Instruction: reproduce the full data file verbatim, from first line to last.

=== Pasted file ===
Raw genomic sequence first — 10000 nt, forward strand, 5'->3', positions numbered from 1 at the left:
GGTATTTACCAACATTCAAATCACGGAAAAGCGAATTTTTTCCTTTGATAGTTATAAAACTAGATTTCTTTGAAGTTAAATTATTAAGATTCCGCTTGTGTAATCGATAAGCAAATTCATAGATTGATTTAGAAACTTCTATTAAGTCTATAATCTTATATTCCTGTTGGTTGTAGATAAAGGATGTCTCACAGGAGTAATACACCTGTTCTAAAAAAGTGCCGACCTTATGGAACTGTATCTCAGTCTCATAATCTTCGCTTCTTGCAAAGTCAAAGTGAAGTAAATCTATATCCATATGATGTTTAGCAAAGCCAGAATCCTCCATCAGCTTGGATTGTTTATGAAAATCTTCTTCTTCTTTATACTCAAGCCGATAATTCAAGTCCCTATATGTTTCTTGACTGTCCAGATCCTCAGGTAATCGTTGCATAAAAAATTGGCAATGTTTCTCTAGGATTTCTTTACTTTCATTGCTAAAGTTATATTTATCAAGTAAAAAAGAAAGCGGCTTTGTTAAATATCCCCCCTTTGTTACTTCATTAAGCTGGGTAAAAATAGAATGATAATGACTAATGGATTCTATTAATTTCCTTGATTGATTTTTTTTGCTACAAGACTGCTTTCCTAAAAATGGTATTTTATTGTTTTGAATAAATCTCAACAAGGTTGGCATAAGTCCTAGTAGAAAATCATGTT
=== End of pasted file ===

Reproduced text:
Raw genomic sequence first — 10000 nt, forward strand, 5'->3', positions numbered from 1 at the left:
GGTATTTACCAACATTCAAATCACGGAAAAGCGAATTTTTTCCTTTGATAGTTATAAAACTAGATTTCTTTGAAGTTAAATTATTAAGATTCCGCTTGTGTAATCGATAAGCAAATTCATAGATTGATTTAGAAACTTCTATTAAGTCTATAATCTTATATTCCTGTTGGTTGTAGATAAAGGATGTCTCACAGGAGTAATACACCTGTTCTAAAAAAGTGCCGACCTTATGGAACTGTATCTCAGTCTCATAATCTTCGCTTCTTGCAAAGTCAAAGTGAAGTAAATCTATATCCATATGATGTTTAGCAAAGCCAGAATCCTCCATCAGCTTGGATTGTTTATGAAAATCTTCTTCTTCTTTATACTCAAGCCGATAATTCAAGTCCCTATATGTTTCTTGACTGTCCAGATCCTCAGGTAATCGTTGCATAAAAAATTGGCAATGTTTCTCTAGGATTTCTTTACTTTCATTGCTAAAGTTATATTTATCAAGTAAAAAAGAAAGCGGCTTTGTTAAATATCCCCCCTTTGTTACTTCATTAAGCTGGGTAAAAATAGAATGATAATGACTAATGGATTCTATTAATTTCCTTGATTGATTTTTTTTGCTACAAGACTGCTTTCCTAAAAATGGTATTTTATTGTTTTGAATAAATCTCAACAAGGTTGGCATAAGTCCTAGTAGAAAATCATGTT